What one asthmatic decides and how she copes when discovering her exercise-induced asthma may keep her from enjoying what she loves most, riding her horse.
My relationship with asthma hit me quite abruptly on a trail ride. It wasn’t until this incident that I realized asthma could take my life. But I did get control of the asthma and the attacks with the help of a doctor and my friends.
As you know asthma can be brought on as the result of an allergy. So I went through the allergy testing and found out that I am allergic to cats and horses, the two greatest treasures in my life. I was devastated. I had exercise-induced asthma. When I came to terms with the news and decided that the pets would stay was when I took control of my demon, asthma.
On certain days at the barn, (hot, over 90, and humid) I had attacks. Other days I had no trouble riding or brushing my horse. I tried several lessons but I could only ride for the first 10 minutes because as the lesson would progress my lack of air was more severe and I lost muscle strength to keep me in the saddle. My emergency inhaler was always close at hand in case of an attack.
Several times my instructor had to help me walk to the cool barn and then she would remove the tack from my horse since I couldn’t lift my arms to do it. As the attack subsided I was still weak but able to move about without assistance. My breathing would recover quickly but the rest of my body took much longer. It was difficult and exhausting to walk to the barn leading my horse.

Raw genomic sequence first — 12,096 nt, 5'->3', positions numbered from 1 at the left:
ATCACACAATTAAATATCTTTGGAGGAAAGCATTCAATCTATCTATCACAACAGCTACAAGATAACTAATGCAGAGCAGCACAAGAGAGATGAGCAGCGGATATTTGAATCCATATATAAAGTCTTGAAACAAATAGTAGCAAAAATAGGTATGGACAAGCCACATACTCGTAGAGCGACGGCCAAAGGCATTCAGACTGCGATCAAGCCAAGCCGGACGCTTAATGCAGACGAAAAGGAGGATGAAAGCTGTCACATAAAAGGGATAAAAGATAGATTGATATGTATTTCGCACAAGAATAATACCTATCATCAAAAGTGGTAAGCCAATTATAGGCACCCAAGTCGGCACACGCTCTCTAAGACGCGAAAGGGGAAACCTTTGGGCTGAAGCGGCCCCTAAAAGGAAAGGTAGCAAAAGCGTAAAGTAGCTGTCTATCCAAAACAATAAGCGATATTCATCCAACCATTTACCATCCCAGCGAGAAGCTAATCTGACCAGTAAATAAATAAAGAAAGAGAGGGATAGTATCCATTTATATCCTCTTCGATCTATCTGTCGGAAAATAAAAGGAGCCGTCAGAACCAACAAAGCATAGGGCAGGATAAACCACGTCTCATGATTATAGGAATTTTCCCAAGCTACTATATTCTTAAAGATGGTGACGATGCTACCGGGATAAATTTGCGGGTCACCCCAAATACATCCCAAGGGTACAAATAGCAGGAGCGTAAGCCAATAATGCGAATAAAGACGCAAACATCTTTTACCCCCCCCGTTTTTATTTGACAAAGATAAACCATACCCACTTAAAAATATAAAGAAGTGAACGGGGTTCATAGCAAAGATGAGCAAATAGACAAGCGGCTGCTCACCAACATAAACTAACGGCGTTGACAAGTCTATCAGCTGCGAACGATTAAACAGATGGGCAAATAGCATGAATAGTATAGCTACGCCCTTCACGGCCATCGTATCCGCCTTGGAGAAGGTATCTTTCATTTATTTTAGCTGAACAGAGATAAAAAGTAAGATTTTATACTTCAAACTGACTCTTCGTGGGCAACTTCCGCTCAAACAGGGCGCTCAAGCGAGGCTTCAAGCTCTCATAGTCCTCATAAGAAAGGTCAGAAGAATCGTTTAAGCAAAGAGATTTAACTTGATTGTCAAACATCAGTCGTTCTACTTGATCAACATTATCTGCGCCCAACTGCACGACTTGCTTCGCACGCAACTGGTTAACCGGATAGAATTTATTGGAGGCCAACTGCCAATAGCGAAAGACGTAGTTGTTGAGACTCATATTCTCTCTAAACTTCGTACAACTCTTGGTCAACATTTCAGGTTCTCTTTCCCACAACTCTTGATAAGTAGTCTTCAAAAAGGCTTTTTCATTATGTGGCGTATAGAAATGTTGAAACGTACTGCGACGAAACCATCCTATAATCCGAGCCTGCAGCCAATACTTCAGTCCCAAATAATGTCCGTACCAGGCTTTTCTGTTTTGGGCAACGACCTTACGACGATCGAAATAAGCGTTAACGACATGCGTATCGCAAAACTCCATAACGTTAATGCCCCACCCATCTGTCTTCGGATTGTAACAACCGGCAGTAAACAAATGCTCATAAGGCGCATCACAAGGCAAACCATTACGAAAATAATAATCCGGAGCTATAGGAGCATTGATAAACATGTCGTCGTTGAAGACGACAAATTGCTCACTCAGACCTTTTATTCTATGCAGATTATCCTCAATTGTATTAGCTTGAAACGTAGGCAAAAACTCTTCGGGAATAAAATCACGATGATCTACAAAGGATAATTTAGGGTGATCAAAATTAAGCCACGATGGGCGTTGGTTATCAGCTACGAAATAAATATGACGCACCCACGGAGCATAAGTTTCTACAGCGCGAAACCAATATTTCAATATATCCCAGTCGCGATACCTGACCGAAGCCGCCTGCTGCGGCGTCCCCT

I was mad. Mad at my body for taking away the things I like most in my life. I was angry that I couldn’t seem to get this demon under control. Watching everyone else out having a wonderful day with their horses upset me because I couldn’t get near mine.
I found out what and why some days were worse than others and took steps to prevent an attack. I carried my inhaler and cell phone with me in a fanny pack around my waste. I also carried a bottle of water fastened to the saddle. During the drive to the barn, I took my inhalers. At the first sign of any effort to breathe, I used the inhaler. Sometimes I only needed the inhaler once. Other times I used it about every 10 minutes.
With the understanding of everyone I work with, my family, and barn friends, I can now participate in everything I did before. I am no longer embarrassed to use my inhalers around people. The kids ask me what I’m doing with the inhaler and why. I couldn’t be happier telling them what asthma is and what’s happening.
On a trail ride the other day, the girl I rode with asked me if I wanted to stop walking the horses so I could take my inhaler. I told her I think I would and we did. We now have nothing but happy trails.
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